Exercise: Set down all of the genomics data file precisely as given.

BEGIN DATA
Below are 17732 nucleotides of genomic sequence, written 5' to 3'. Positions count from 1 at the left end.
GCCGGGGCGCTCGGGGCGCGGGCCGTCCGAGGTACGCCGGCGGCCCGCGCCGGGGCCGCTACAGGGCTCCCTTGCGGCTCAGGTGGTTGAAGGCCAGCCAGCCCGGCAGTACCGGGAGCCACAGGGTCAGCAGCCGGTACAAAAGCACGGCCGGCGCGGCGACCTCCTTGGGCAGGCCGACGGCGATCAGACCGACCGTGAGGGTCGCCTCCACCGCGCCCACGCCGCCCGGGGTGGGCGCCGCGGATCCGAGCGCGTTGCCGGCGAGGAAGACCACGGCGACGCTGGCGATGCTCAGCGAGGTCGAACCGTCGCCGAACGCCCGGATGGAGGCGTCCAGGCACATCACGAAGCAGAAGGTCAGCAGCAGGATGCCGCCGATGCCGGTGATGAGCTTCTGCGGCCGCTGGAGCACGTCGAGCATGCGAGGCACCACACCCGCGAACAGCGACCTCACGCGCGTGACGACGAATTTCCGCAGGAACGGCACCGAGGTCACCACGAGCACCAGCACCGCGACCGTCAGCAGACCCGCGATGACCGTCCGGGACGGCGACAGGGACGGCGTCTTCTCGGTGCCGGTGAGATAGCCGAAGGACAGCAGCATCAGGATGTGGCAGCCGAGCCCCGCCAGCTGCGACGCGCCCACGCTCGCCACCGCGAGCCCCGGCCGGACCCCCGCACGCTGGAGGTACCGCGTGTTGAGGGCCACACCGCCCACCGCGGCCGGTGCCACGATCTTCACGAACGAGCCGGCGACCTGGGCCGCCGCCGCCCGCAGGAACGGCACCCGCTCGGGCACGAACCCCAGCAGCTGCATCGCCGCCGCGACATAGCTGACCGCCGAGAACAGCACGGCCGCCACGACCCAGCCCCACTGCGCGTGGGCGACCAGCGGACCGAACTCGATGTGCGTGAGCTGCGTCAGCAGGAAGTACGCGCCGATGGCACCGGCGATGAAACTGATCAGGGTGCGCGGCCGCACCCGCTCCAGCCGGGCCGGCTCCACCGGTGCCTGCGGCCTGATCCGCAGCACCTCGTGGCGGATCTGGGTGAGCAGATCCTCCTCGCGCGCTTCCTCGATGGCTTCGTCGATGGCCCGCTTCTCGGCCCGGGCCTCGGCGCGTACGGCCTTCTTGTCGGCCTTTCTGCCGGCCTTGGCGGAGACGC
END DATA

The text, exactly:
Below are 17732 nucleotides of genomic sequence, written 5' to 3'. Positions count from 1 at the left end.
GCCGGGGCGCTCGGGGCGCGGGCCGTCCGAGGTACGCCGGCGGCCCGCGCCGGGGCCGCTACAGGGCTCCCTTGCGGCTCAGGTGGTTGAAGGCCAGCCAGCCCGGCAGTACCGGGAGCCACAGGGTCAGCAGCCGGTACAAAAGCACGGCCGGCGCGGCGACCTCCTTGGGCAGGCCGACGGCGATCAGACCGACCGTGAGGGTCGCCTCCACCGCGCCCACGCCGCCCGGGGTGGGCGCCGCGGATCCGAGCGCGTTGCCGGCGAGGAAGACCACGGCGACGCTGGCGATGCTCAGCGAGGTCGAACCGTCGCCGAACGCCCGGATGGAGGCGTCCAGGCACATCACGAAGCAGAAGGTCAGCAGCAGGATGCCGCCGATGCCGGTGATGAGCTTCTGCGGCCGCTGGAGCACGTCGAGCATGCGAGGCACCACACCCGCGAACAGCGACCTCACGCGCGTGACGACGAATTTCCGCAGGAACGGCACCGAGGTCACCACGAGCACCAGCACCGCGACCGTCAGCAGACCCGCGATGACCGTCCGGGACGGCGACAGGGACGGCGTCTTCTCGGTGCCGGTGAGATAGCCGAAGGACAGCAGCATCAGGATGTGGCAGCCGAGCCCCGCCAGCTGCGACGCGCCCACGCTCGCCACCGCGAGCCCCGGCCGGACCCCCGCACGCTGGAGGTACCGCGTGTTGAGGGCCACACCGCCCACCGCGGCCGGTGCCACGATCTTCACGAACGAGCCGGCGACCTGGGCCGCCGCCGCCCGCAGGAACGGCACCCGCTCGGGCACGAACCCCAGCAGCTGCATCGCCGCCGCGACATAGCTGACCGCCGAGAACAGCACGGCCGCCACGACCCAGCCCCACTGCGCGTGGGCGACCAGCGGACCGAACTCGATGTGCGTGAGCTGCGTCAGCAGGAAGTACGCGCCGATGGCACCGGCGATGAAACTGATCAGGGTGCGCGGCCGCACCCGCTCCAGCCGGGCCGGCTCCACCGGTGCCTGCGGCCTGATCCGCAGCACCTCGTGGCGGATCTGGGTGAGCAGATCCTCCTCGCGCGCTTCCTCGATGGCTTCGTCGATGGCCCGCTTCTCGGCCCGGGCCTCGGCGCGTACGGCCTTCTTGTCGGCCTTTCTGCCGGCCTTGGCGGAGACGC